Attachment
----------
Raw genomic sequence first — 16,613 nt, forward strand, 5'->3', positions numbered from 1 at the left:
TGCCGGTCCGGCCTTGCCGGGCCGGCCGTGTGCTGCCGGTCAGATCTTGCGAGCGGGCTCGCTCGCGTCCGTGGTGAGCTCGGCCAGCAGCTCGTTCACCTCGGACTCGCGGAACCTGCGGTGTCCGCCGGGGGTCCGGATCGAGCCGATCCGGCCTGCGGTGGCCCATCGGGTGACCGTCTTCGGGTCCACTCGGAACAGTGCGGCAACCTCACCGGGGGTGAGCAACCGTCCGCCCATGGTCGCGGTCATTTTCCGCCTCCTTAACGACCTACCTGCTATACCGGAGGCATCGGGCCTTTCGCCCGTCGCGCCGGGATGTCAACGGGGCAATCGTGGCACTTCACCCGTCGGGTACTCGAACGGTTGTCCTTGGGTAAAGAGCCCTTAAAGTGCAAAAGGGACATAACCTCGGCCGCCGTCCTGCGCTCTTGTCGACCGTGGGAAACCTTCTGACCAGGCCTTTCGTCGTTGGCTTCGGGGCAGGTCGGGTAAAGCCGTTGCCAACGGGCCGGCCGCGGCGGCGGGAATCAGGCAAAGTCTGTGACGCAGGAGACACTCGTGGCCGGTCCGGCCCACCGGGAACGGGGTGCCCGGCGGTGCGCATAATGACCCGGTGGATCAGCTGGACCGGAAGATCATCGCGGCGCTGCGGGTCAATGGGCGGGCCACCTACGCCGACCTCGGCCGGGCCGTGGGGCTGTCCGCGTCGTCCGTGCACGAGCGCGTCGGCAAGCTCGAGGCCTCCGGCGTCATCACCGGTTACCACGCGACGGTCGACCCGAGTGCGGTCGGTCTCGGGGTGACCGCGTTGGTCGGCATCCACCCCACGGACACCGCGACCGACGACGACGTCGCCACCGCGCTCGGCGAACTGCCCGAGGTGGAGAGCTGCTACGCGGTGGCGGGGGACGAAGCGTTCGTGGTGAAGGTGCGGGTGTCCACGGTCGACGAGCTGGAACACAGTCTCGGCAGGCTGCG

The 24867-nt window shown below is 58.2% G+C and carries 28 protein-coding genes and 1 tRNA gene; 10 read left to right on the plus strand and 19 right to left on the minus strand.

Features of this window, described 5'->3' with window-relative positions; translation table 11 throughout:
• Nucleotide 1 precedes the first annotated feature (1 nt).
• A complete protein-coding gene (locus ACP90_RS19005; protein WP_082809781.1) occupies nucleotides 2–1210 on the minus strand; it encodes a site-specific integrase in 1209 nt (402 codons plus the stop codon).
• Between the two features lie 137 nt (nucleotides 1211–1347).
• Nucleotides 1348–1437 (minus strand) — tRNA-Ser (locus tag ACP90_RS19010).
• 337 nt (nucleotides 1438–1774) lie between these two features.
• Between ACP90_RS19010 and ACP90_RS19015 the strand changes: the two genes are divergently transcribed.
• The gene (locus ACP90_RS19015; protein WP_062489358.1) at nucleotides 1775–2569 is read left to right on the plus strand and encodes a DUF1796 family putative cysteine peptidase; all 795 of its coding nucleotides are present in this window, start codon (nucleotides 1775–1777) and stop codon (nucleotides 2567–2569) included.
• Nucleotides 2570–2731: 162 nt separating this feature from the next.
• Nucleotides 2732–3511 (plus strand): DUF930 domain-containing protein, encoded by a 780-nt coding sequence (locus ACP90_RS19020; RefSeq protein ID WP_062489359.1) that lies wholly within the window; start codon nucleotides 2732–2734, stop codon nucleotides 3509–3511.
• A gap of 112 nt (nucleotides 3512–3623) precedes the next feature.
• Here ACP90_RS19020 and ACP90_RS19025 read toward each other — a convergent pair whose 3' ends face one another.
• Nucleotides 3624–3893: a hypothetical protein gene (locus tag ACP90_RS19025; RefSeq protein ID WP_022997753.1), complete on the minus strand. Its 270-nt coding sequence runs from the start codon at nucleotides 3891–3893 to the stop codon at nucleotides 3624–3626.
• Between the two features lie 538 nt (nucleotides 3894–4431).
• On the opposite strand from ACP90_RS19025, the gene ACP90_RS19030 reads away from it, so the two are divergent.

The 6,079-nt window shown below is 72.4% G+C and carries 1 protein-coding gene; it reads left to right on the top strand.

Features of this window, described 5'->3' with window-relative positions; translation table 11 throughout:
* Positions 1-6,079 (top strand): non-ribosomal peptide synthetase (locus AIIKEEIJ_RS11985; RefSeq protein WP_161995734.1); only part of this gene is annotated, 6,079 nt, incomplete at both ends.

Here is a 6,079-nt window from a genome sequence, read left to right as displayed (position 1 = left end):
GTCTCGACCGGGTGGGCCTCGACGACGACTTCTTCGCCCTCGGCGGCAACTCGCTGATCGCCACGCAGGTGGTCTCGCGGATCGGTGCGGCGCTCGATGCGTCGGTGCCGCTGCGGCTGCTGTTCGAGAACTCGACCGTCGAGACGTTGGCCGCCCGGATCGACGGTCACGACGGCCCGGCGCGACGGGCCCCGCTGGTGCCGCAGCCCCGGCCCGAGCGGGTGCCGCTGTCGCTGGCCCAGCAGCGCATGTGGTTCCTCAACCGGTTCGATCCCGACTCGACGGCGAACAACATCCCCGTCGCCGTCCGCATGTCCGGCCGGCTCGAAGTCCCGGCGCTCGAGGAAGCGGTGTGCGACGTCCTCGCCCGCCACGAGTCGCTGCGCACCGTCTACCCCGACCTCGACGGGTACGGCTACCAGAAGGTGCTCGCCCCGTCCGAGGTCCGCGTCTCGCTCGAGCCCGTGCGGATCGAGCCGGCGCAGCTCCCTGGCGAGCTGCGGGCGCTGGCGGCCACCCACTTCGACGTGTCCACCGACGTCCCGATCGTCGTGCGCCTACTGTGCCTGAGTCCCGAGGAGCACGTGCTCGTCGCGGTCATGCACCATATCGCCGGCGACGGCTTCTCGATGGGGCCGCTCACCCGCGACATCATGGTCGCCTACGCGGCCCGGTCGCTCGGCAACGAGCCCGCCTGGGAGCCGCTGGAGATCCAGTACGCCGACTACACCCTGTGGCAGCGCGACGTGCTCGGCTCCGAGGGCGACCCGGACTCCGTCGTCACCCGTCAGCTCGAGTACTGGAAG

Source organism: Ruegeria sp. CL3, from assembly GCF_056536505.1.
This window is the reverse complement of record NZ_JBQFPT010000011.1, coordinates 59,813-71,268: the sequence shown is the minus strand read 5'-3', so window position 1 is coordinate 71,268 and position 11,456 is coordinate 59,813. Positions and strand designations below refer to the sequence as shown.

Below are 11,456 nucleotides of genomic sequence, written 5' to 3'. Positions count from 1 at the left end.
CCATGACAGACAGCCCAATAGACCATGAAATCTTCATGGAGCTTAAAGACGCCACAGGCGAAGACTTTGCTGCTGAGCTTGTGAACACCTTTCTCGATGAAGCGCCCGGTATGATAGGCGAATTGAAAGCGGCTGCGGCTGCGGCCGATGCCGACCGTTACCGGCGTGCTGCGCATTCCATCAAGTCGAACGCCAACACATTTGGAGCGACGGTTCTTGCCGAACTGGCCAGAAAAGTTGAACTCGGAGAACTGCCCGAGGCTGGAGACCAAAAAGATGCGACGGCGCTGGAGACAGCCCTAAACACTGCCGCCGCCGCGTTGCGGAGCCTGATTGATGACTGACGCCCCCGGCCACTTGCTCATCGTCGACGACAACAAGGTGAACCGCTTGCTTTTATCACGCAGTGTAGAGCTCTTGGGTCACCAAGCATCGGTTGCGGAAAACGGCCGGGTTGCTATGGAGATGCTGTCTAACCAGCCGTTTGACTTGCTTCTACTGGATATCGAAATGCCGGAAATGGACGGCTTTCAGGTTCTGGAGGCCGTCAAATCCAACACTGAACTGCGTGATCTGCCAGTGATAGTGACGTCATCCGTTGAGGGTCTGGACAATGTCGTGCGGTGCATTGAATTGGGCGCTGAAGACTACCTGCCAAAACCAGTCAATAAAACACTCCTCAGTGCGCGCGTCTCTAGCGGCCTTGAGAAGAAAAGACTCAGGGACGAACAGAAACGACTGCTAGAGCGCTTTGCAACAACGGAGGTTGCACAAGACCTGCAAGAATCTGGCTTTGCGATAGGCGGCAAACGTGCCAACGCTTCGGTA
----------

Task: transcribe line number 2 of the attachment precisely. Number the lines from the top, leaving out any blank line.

TGCCGGTCCGGCCTTGCCGGGCCGGCCGTGTGCTGCCGGTCAGATCTTGCGAGCGGGCTCGCTCGCGTCCGTGGTGAGCTCGGCCAGCAGCTCGTTCACCTCGGACTCGCGGAACCTGCGGTGTCCGCCGGGGGTCCGGATCGAGCCGATCCGGCCTGCGGTGGCCCATCGGGTGACCGTCTTCGGGTCCACTCGGAACAGTGCGGCAACCTCACCGGGGGTGAGCAACCGTCCGCCCATGGTCGCGGTCATTTTCCGCCTCCTTAACGACCTACCTGCTATACCGGAGGCATCGGGCCTTTCGCCCGTCGCGCCGGGATGTCAACGGGGCAATCGTGGCACTTCACCCGTCGGGTACTCGAACGGTTGTCCTTGGGTAAAGAGCCCTTAAAGTGCAAAAGGGACATAACCTCGGCCGCCGTCCTGCGCTCTTGTCGACCGTGGGAAACCTTCTGACCAGGCCTTTCGTCGTTGGCTTCGGGGCAGGTCGGGTAAAGCCGTTGCCAACGGGCCGGCCGCGGCGGCGGGAATCAGGCAAAGTCTGTGACGCAGGAGACACTCGTGGCCGGTCCGGCCCACCGGGAACGGGGTGCCCGGCGGTGCGCATAATGACCCGGTGGATCAGCTGGACCGGAAGATCATCGCGGCGCTGCGGGTCAATGGGCGGGCCACCTACGCCGACCTCGGCCGGGCCGTGGGGCTGTCCGCGTCGTCCGTGCACGAGCGCGTCGGCAAGCTCGAGGCCTCCGGCGTCATCACCGGTTACCACGCGACGGTCGACCCGAGTGCGGTCGGTCTCGGGGTGACCGCGTTGGTCGGCATCCACCCCACGGACACCGCGACCGACGACGACGTCGCCACCGCGCTCGGCGAACTGCCCGAGGTGGAGAGCTGCTACGCGGTGGCGGGGGACGAAGCGTTCGTGGTGAAGGTGCGGGTGTCCACGGTCGACGAGCTGGAACACAGTCTCGGCAGGCTGCG